I was a little dismayed to learn that Scala models functions with different numbers of parameters as instances of distinct function trait definitions. A practical upshot of this is that you can't really work with functions that take more than 22 parameters.

def crazy(a:Int, b:Int, c:Int, d:Int, e:Int, f:Int, g:Int, h:Int, i:Int, j:Int, 
k:Int, l:Int, m:Int, n:Int, o:Int, p:Int, q:Int, r:Int, s:Int, t:Int,
u:Int, v:Int) = 0
(crazy _).curry : (Int) => (Int) => (Int) => (Int) => (Int) => (Int) => (Int) => (Int) => (Int) => (Int) =>
(Int) => (Int) => (Int) => (Int) => (Int) => (Int) => (Int) => (Int) => (Int) => (Int) =>
(Int) => (Int) => Int = <function>

def crazier(a:Int, b:Int, c:Int, d:Int, e:Int, f:Int, g:Int, h:Int, i:Int, j:Int,
k:Int, l:Int, m:Int, n:Int, o:Int, p:Int, q:Int, r:Int, s:Int, t:Int,
u:Int, v:Int, w:Int) = 0
(crazier _).curry : <error>

The scala runtime apparently has traits Function0 through Function22 defined. I guess this is so that they can have call methods that take a statically known list of parameters (rather than, say, an array). That's all well and good, and probably necesary for proper Java interop, but it's still a little sad. Still, I don't expect to run into that limit any time soon. Oh wait, I have already worked on projects with functions that take more than 20 parameters. Maybe this was added just for me. Now I'm sad.

Monday, October 13, 2008

Partial Application in Haskell and Scala

This is an attempt to squeeze out a blog post while I wait for my laundry to finish.

Functional languages are fun. Fun in ways that Java (and, for that matter, Ruby) are not. Take Haskell. In that language, we can take any operator and turn it into a function. Normally, we use the symbol + to represent addition. If we enclose it in parentheses, we instead have a function.

(+) :: (Num a) => a -> a -> a

In this case, (+) is a function of 2 number parameters, which returns a number. Now that we have a function, we can apply all of the standard Haskell magic to it. Since Haskell is automatically curried (no function really ever takes more than one parameter), we chain calls to fully evaluate our (+) function.

(+) 2 3 => 5

We can also partially apply this operator.

add5 :: Integer -> Integer
add5 = (+) 5
add5 3 => 8

In this case, we have created an alias for the partially bound + operator. Rather than jump through so many hoops, we could specify add5 more directly.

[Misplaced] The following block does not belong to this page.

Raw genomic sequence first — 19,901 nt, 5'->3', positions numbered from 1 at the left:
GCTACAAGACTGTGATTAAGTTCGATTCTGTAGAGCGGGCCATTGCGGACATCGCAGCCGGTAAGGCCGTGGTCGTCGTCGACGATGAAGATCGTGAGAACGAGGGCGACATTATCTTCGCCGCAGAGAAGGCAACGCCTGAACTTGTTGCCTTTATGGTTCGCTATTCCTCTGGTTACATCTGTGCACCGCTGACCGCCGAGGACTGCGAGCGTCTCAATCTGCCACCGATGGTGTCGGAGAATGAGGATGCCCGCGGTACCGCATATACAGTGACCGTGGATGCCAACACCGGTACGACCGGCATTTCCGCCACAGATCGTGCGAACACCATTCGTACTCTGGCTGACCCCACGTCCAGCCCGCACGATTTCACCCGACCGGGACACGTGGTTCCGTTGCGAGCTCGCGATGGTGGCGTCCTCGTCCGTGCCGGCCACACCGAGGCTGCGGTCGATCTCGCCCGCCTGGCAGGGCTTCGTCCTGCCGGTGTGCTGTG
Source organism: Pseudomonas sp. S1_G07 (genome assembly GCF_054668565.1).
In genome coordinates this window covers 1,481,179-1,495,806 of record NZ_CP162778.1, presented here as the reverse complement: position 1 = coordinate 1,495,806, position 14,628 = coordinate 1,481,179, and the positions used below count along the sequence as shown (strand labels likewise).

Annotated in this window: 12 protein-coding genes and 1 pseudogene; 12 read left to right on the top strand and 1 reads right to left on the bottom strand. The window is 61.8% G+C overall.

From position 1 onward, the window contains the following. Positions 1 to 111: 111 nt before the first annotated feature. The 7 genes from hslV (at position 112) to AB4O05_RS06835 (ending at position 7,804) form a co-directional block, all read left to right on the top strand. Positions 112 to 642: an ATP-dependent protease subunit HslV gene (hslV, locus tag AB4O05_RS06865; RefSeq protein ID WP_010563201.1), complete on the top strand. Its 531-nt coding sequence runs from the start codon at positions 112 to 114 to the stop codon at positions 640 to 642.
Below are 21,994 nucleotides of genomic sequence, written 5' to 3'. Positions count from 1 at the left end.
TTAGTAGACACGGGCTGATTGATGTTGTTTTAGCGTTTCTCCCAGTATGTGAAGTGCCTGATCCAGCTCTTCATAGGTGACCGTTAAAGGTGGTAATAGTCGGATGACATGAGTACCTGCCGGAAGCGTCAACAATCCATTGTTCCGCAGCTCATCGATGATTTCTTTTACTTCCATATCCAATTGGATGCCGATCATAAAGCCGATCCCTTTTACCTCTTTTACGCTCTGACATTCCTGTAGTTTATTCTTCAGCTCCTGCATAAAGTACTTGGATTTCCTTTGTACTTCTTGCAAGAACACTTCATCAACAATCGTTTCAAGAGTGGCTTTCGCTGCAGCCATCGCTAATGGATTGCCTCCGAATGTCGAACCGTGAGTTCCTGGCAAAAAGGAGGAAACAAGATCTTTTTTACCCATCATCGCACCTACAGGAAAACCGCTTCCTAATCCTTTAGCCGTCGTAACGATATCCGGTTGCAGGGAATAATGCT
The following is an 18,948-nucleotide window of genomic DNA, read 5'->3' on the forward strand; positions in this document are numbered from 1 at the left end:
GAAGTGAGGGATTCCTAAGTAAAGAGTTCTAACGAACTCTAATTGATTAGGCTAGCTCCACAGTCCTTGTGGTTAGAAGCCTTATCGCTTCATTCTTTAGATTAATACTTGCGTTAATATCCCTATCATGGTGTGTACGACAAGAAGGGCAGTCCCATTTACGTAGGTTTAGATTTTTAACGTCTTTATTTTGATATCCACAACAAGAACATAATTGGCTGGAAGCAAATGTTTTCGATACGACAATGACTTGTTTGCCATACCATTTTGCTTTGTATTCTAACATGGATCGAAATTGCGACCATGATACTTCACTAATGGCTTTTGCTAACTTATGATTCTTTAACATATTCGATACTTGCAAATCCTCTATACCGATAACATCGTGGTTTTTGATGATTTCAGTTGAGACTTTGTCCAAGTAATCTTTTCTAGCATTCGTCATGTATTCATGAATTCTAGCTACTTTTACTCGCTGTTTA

add5 = (5+)

Finally, a slightly more complicated example.

simple :: Integer -> Integer -> Integer -> Integer
simple x y z = x * (y + z)

simpler :: Integer -> Integer -> Integer
simpler = simple 2

simplest :: Integer
simplest = simpler 3 4 => 14

All functions are also values in Haskell.

easy = simple
easy 2 3 4 => 14

As you can see, in Haskell, we can turn any operator into a function. Functions are curried, and can be partially evaluated from the left. Functions are also values that can be assigned and passed around as needed.

Scala takes a different approach. In Scala, operators are actually methods on values. There is no global + operator. Instead, you invoke the + method on the left hand parameter.

5 + 3 //is the same as...

If you want to refer to a function as a value in Scala, you must "partially apply" it to zero parameters.

val output = println //will result in a compilation error
val output = println _
output "Oh Hai, World!"

The underscore is the Scala placeholder operator. If used as we did with println, it stands in for the whole argument list, effectively turning the function into a function value. It is also the mechanism by which we can partially apply a function.

def simple(x:Int, y:Int, z:Int) = x * (y + z)
val simpler = simple(2, _:Int, _:Int)
simpler(3, 4) => 14

The underscores, when used this way, compel the result of the expression to itself be a function that takes n parameters, where n is the number of placeholders. Sometimes, it is possible to infer the type of the missing parameters; other times, it isn't. It depends on how the parameters are used.